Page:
"Billie Eilish: The World’s A Little Blurry” tells the true coming-of-age story of the singer-songwriter and her rise to global superstardom. From award-winning filmmaker R.J. Cutler, the documentary offers a deeply intimate look at this extraordinary teenager’s journey, at just seventeen years old, navigating life on the road, on stage, and at home with her family, while writing, recording and releasing her debut album “WHEN WE ALL FALL ASLEEP, WHERE DO WE GO?”
The documentary is from Apple Original Films, in association with Interscope Films, The Darkroom, This Machine and Lighthouse Management & Media. Directed by R.J. Cutler and starring Billie Eilish, Finneas O’Connell, Maggie Baird, and Patrick O’Connell as themselves.
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The Sound of Zenimation on Disney+
In the exclusive conversation we talk with the creative team behind Zenimation on Disney+ including creator and editor David Bess, Executive Producer Amy Astley, Re-recording Mixer David Fluhr and Supervising Sound Editor and Sound Designer Shannon Mills.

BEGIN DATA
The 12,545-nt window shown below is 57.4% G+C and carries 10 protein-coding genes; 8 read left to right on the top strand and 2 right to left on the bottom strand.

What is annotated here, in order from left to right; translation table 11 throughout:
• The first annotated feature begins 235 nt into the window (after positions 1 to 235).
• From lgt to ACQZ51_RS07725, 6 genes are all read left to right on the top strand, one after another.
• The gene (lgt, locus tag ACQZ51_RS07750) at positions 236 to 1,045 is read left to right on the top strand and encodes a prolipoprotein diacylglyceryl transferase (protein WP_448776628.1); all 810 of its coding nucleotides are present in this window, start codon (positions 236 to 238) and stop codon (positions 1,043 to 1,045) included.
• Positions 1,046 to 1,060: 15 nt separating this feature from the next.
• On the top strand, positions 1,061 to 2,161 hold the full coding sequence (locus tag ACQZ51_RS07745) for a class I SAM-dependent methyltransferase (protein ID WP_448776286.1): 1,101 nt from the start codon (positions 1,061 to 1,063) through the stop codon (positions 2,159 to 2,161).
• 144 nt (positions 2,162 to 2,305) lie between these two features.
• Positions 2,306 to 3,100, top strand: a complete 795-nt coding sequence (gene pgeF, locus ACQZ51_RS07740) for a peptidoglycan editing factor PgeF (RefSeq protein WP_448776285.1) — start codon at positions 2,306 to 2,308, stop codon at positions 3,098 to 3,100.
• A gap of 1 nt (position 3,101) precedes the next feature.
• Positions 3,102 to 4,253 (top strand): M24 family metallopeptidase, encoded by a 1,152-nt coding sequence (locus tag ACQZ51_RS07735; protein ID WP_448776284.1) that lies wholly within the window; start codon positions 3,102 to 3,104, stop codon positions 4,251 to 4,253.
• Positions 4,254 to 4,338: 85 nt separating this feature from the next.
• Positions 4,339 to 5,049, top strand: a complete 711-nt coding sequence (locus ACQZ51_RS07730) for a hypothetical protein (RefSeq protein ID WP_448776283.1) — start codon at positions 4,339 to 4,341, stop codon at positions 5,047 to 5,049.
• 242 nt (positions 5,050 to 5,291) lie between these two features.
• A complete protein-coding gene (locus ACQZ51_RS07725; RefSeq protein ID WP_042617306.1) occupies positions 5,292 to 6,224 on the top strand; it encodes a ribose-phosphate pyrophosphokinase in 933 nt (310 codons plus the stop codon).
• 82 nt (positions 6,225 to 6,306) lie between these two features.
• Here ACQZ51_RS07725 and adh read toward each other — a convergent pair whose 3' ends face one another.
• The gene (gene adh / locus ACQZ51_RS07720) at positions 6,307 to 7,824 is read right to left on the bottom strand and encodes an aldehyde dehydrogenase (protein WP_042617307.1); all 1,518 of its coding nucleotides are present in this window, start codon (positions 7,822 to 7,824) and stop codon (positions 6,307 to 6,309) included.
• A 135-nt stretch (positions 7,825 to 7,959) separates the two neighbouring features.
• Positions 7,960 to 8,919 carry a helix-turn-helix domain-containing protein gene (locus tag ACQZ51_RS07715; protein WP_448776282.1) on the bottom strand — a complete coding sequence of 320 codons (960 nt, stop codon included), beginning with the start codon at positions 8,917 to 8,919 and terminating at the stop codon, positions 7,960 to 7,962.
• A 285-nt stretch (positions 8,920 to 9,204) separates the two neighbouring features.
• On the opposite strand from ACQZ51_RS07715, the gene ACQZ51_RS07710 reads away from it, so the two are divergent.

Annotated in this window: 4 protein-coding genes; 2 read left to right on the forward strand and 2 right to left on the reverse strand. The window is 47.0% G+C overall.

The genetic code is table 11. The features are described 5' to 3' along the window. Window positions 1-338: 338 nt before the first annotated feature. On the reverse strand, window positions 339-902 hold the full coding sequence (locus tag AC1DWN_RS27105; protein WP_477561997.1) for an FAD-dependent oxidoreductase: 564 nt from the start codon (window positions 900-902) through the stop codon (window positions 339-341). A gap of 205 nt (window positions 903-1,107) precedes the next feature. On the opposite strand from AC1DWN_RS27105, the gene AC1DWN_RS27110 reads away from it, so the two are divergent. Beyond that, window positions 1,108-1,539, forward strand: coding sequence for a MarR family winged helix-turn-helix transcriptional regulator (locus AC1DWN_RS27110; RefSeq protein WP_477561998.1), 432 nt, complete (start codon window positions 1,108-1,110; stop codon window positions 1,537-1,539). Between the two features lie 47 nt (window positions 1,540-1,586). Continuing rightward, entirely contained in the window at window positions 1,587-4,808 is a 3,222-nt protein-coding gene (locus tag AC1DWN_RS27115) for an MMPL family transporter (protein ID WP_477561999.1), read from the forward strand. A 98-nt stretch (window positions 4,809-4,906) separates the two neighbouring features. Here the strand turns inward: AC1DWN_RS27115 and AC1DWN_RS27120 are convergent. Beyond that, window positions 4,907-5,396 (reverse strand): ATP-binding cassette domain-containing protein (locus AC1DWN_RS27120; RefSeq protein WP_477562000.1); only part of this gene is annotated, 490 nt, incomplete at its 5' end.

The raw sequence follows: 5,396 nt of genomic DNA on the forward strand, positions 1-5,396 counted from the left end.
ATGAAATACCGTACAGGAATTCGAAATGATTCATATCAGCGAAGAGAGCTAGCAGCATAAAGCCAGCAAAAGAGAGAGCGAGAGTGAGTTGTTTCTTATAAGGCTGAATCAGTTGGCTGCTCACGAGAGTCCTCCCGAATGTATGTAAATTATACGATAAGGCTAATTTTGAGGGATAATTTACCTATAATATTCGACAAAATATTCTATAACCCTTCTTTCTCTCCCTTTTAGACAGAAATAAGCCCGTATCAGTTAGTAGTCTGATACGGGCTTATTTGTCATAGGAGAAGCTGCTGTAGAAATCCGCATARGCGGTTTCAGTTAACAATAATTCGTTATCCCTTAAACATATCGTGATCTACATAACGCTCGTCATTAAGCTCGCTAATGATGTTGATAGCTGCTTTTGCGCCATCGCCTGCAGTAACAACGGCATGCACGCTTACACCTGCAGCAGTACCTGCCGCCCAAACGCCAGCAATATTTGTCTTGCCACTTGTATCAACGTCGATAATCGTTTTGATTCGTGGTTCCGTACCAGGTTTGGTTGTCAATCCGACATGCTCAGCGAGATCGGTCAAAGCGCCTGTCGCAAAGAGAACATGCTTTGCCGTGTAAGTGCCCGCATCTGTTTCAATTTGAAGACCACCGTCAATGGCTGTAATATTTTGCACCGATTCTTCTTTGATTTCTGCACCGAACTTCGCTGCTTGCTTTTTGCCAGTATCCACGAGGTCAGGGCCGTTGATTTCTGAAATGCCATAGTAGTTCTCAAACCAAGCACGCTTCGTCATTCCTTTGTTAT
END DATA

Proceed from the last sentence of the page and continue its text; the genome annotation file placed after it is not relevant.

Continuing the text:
Unplug, relax, and refresh your senses for a moment of mindfulness with Walt Disney Animation Studios’ “Zenimation” – an animated soundscape experience. Whether it’s baby Moana being called by the ocean, Anna and Kristoff walking through an icy forest, or Baymax and Hiro Hamada flying over San Fransokyo, these iconic scenes become an aural experience like no other with the sounds of ocean waves, an icy forest and soaring flight. “Zenimation” pays tribute to both the visual and sound artists who have created Walt Disney Animation Studios’ legacy of films.
The Sound of F9: The Fast Saga
In this conversation we talk with Re-recording Mixers Jon Taylor and Frank A. Montaño about their longtime collaboration with Director Justin Lin and their explosive and dynamic sound mix on F9: The Fast Saga.
Migrate not some but all episodes as promised
Please migrate the all episodes, including the one released on 2/24/2017 about the Last Guardian with Takeshi Furukawa, to the new Dolby Institute podcast, as announced in the last episode.
Incredible education... but production needs work
I’ve been a viewer/listener of SoundWorks since 2008. It has opened my mind to so many ideas about sound design and music production for film and beyond. I own a sound design company now, but still remember (and actively lean on) references and lessons I’ve learned from SWC along the way. Lessons which I might never have heard about if Michael had not had the idea to create this series. Kudos, and thank you for the years of education. That all being said… I want to echo some of the reviews that I see here when I say that the production and mixing of this podcast needs some love.